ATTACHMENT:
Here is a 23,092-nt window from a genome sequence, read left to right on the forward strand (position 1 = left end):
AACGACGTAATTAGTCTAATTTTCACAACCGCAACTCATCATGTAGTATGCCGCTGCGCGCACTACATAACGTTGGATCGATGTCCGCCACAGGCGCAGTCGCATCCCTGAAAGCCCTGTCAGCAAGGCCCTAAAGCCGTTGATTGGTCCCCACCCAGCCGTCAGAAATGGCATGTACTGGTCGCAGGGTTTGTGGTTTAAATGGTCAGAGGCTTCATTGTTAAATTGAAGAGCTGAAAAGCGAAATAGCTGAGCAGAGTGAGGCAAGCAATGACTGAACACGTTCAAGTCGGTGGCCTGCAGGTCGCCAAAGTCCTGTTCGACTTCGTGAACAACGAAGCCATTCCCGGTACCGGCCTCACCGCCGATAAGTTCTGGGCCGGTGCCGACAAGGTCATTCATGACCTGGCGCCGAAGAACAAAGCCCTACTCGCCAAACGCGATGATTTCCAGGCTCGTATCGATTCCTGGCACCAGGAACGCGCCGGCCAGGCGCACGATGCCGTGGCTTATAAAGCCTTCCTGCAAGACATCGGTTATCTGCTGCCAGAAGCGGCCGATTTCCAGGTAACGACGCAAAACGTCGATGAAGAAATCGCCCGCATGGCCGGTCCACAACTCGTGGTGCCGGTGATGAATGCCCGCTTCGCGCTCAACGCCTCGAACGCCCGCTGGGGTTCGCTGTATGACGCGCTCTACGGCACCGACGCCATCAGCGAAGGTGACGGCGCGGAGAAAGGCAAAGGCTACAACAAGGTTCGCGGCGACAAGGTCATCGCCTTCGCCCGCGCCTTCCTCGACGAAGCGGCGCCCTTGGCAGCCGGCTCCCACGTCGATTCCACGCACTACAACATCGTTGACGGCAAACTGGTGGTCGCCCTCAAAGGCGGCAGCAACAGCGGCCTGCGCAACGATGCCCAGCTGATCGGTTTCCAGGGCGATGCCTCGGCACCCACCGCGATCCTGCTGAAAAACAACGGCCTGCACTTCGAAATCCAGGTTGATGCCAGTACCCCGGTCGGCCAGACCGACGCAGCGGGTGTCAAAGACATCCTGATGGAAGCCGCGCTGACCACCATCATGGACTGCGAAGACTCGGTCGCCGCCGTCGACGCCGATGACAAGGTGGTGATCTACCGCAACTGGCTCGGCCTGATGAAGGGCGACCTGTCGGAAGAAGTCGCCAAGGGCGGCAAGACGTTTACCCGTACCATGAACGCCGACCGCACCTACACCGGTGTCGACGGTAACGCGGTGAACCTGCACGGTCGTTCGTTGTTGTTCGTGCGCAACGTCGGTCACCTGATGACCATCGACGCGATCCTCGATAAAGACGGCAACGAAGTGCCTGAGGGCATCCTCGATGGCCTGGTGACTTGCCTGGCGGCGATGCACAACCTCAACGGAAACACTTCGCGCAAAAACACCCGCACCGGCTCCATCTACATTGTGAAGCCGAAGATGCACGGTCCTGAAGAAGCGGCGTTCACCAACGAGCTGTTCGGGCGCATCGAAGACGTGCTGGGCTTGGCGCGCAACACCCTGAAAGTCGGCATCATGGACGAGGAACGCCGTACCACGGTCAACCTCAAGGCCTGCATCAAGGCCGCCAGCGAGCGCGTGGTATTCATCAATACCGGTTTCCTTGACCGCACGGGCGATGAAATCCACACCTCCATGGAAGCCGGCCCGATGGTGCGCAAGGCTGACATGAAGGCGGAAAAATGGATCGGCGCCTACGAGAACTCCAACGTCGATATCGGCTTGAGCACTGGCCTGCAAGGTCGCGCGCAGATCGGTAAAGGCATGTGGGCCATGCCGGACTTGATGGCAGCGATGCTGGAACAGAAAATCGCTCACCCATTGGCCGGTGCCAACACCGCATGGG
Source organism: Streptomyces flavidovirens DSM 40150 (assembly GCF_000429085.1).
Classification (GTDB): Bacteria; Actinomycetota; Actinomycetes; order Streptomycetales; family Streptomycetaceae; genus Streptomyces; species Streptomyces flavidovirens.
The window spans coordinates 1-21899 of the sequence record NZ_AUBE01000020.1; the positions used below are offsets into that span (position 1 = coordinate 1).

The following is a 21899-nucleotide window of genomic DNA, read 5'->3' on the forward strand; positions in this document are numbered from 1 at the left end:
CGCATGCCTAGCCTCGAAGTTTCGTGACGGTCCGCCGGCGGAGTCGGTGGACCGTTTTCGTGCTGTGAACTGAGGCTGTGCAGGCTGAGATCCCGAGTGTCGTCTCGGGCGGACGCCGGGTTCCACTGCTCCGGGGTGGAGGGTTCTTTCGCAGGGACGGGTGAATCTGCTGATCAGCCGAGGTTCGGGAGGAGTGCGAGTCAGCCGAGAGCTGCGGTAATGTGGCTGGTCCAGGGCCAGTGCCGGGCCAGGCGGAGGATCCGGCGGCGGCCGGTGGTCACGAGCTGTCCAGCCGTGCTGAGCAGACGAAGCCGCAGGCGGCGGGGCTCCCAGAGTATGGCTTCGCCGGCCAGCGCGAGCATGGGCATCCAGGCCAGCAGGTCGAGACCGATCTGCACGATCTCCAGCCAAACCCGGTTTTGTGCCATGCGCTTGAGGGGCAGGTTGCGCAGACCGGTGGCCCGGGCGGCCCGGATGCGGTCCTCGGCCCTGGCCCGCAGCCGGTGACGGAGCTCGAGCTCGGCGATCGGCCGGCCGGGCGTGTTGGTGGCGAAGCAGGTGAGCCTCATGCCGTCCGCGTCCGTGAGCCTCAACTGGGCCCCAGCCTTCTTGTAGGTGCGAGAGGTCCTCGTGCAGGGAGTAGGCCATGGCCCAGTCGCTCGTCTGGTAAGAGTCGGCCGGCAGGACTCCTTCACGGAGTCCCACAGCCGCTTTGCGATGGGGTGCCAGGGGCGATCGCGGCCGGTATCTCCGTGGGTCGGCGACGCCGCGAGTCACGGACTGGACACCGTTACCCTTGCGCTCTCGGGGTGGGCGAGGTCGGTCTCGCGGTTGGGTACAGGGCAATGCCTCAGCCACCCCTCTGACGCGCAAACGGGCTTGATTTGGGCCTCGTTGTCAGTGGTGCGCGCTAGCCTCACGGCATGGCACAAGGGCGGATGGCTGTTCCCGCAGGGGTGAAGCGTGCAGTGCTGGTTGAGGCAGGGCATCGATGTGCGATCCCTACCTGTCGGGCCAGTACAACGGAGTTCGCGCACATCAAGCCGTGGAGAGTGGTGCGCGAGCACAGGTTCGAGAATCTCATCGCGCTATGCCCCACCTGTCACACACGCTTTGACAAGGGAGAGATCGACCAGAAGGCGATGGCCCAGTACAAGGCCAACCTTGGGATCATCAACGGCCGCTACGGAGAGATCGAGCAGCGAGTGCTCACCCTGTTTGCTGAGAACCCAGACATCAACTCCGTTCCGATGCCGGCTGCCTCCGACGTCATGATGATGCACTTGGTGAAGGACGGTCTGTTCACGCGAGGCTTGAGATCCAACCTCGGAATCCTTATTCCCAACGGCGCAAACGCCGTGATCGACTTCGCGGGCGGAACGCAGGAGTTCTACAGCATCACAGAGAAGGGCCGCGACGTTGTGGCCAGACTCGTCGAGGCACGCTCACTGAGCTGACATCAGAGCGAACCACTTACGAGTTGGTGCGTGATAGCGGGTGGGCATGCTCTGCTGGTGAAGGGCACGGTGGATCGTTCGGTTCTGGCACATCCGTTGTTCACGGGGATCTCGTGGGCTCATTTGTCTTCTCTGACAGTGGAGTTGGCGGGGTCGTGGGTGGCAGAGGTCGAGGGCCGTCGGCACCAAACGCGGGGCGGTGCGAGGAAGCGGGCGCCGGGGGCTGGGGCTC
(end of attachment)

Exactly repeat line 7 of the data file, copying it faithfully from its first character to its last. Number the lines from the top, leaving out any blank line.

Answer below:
CGCATGCCTAGCCTCGAAGTTTCGTGACGGTCCGCCGGCGGAGTCGGTGGACCGTTTTCGTGCTGTGAACTGAGGCTGTGCAGGCTGAGATCCCGAGTGTCGTCTCGGGCGGACGCCGGGTTCCACTGCTCCGGGGTGGAGGGTTCTTTCGCAGGGACGGGTGAATCTGCTGATCAGCCGAGGTTCGGGAGGAGTGCGAGTCAGCCGAGAGCTGCGGTAATGTGGCTGGTCCAGGGCCAGTGCCGGGCCAGGCGGAGGATCCGGCGGCGGCCGGTGGTCACGAGCTGTCCAGCCGTGCTGAGCAGACGAAGCCGCAGGCGGCGGGGCTCCCAGAGTATGGCTTCGCCGGCCAGCGCGAGCATGGGCATCCAGGCCAGCAGGTCGAGACCGATCTGCACGATCTCCAGCCAAACCCGGTTTTGTGCCATGCGCTTGAGGGGCAGGTTGCGCAGACCGGTGGCCCGGGCGGCCCGGATGCGGTCCTCGGCCCTGGCCCGCAGCCGGTGACGGAGCTCGAGCTCGGCGATCGGCCGGCCGGGCGTGTTGGTGGCGAAGCAGGTGAGCCTCATGCCGTCCGCGTCCGTGAGCCTCAACTGGGCCCCAGCCTTCTTGTAGGTGCGAGAGGTCCTCGTGCAGGGAGTAGGCCATGGCCCAGTCGCTCGTCTGGTAAGAGTCGGCCGGCAGGACTCCTTCACGGAGTCCCACAGCCGCTTTGCGATGGGGTGCCAGGGGCGATCGCGGCCGGTATCTCCGTGGGTCGGCGACGCCGCGAGTCACGGACTGGACACCGTTACCCTTGCGCTCTCGGGGTGGGCGAGGTCGGTCTCGCGGTTGGGTACAGGGCAATGCCTCAGCCACCCCTCTGACGCGCAAACGGGCTTGATTTGGGCCTCGTTGTCAGTGGTGCGCGCTAGCCTCACGGCATGGCACAAGGGCGGATGGCTGTTCCCGCAGGGGTGAAGCGTGCAGTGCTGGTTGAGGCAGGGCATCGATGTGCGATCCCTACCTGTCGGGCCAGTACAACGGAGTTCGCGCACATCAAGCCGTGGAGAGTGGTGCGCGAGCACAGGTTCGAGAATCTCATCGCGCTATGCCCCACCTGTCACACACGCTTTGACAAGGGAGAGATCGACCAGAAGGCGATGGCCCAGTACAAGGCCAACCTTGGGATCATCAACGGCCGCTACGGAGAGATCGAGCAGCGAGTGCTCACCCTGTTTGCTGAGAACCCAGACATCAACTCCGTTCCGATGCCGGCTGCCTCCGACGTCATGATGATGCACTTGGTGAAGGACGGTCTGTTCACGCGAGGCTTGAGATCCAACCTCGGAATCCTTATTCCCAACGGCGCAAACGCCGTGATCGACTTCGCGGGCGGAACGCAGGAGTTCTACAGCATCACAGAGAAGGGCCGCGACGTTGTGGCCAGACTCGTCGAGGCACGCTCACTGAGCTGACATCAGAGCGAACCACTTACGAGTTGGTGCGTGATAGCGGGTGGGCATGCTCTGCTGGTGAAGGGCACGGTGGATCGTTCGGTTCTGGCACATCCGTTGTTCACGGGGATCTCGTGGGCTCATTTGTCTTCTCTGACAGTGGAGTTGGCGGGGTCGTGGGTGGCAGAGGTCGAGGGCCGTCGGCACCAAACGCGGGGCGGTGCGAGGAAGCGGGCGCCGGGGGCTGGGGCTC